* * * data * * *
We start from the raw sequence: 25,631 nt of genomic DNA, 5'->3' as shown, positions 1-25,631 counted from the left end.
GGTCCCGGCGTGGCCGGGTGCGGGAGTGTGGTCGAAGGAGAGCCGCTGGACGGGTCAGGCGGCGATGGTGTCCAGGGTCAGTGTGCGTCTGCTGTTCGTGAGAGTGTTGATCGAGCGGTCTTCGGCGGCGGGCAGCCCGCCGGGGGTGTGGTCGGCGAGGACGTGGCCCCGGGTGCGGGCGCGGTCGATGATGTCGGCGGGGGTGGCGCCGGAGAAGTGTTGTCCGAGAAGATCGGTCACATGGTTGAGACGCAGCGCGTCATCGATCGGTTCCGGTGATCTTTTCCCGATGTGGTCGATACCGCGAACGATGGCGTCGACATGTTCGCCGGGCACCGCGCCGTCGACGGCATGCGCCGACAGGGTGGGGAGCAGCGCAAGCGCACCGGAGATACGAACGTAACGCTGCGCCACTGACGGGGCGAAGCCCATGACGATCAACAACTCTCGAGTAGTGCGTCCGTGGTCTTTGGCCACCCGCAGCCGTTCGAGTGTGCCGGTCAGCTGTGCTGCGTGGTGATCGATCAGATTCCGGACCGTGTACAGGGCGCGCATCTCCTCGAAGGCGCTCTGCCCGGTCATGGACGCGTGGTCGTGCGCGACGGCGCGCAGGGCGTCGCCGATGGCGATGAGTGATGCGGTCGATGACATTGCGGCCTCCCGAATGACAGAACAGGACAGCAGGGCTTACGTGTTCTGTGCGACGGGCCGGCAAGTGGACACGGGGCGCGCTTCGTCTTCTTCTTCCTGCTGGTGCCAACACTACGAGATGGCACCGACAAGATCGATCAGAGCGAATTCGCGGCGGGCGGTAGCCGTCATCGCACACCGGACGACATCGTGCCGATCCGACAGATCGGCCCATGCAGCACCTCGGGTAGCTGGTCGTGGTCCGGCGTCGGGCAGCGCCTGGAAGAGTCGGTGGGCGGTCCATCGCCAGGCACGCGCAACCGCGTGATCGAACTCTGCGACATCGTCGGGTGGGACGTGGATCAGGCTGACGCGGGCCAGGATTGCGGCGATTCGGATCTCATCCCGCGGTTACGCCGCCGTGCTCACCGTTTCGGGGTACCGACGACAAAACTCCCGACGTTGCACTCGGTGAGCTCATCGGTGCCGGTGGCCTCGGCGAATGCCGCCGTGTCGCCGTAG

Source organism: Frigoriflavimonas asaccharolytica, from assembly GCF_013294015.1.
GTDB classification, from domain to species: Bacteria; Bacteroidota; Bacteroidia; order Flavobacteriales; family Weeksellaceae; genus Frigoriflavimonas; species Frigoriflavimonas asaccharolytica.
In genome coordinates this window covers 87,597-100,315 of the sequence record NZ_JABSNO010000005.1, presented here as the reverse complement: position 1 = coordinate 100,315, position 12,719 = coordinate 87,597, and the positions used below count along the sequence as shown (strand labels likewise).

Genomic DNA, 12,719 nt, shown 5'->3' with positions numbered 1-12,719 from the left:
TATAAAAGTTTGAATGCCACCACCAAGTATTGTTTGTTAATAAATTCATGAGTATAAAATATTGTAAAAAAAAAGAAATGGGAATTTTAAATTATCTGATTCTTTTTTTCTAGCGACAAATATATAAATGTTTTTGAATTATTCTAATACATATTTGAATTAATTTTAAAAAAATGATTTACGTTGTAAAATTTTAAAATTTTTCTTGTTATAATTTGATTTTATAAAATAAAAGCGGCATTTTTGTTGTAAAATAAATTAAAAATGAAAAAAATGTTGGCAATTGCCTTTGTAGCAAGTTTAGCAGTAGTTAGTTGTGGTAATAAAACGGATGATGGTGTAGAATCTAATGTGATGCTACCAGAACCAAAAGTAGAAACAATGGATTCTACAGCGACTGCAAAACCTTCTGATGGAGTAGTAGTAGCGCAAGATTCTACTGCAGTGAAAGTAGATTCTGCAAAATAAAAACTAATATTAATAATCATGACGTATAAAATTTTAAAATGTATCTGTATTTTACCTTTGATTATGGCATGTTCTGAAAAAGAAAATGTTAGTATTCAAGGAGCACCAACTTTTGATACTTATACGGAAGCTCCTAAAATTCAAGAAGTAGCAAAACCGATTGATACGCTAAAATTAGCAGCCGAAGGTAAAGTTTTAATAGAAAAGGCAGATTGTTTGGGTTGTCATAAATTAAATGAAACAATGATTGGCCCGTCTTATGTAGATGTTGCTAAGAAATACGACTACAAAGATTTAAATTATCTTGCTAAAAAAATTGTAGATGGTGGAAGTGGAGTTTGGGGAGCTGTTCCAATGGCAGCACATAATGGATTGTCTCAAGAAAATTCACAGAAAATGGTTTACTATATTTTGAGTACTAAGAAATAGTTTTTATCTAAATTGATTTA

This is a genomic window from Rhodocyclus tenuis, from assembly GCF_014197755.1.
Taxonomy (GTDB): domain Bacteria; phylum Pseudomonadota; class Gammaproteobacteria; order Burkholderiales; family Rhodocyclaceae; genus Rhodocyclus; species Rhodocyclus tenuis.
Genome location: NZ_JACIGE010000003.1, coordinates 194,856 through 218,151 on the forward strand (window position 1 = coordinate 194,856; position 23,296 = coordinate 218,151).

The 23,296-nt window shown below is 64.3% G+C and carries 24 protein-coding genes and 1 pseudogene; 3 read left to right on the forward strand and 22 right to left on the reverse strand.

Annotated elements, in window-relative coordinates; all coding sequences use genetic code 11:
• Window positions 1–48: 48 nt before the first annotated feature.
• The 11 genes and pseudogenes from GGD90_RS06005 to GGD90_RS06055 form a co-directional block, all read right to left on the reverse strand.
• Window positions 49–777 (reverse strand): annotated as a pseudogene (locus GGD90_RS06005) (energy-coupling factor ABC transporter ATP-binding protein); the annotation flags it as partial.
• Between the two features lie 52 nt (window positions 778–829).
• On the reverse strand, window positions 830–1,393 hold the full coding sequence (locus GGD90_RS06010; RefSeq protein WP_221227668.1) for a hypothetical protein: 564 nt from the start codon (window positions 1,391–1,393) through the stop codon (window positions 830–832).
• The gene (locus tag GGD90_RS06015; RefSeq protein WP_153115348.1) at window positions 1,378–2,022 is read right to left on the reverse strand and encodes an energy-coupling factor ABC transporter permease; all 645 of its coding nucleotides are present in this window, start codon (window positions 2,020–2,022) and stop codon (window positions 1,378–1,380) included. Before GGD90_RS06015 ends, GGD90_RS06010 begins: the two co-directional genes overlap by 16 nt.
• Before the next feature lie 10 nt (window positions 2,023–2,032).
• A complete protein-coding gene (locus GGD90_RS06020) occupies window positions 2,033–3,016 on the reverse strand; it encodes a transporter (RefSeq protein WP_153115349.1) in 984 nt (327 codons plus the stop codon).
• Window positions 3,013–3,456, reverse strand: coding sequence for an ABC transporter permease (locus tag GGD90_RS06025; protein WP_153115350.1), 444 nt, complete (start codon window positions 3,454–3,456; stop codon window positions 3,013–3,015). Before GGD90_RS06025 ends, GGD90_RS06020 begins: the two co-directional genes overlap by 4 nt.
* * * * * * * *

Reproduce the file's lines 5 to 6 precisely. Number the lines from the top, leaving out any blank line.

In genome coordinates this window covers 87,597-100,315 of the sequence record NZ_JABSNO010000005.1, presented here as the reverse complement: position 1 = coordinate 100,315, position 12,719 = coordinate 87,597, and the positions used below count along the sequence as shown (strand labels likewise).

Genomic DNA, 12,719 nt, shown 5'->3' with positions numbered 1-12,719 from the left: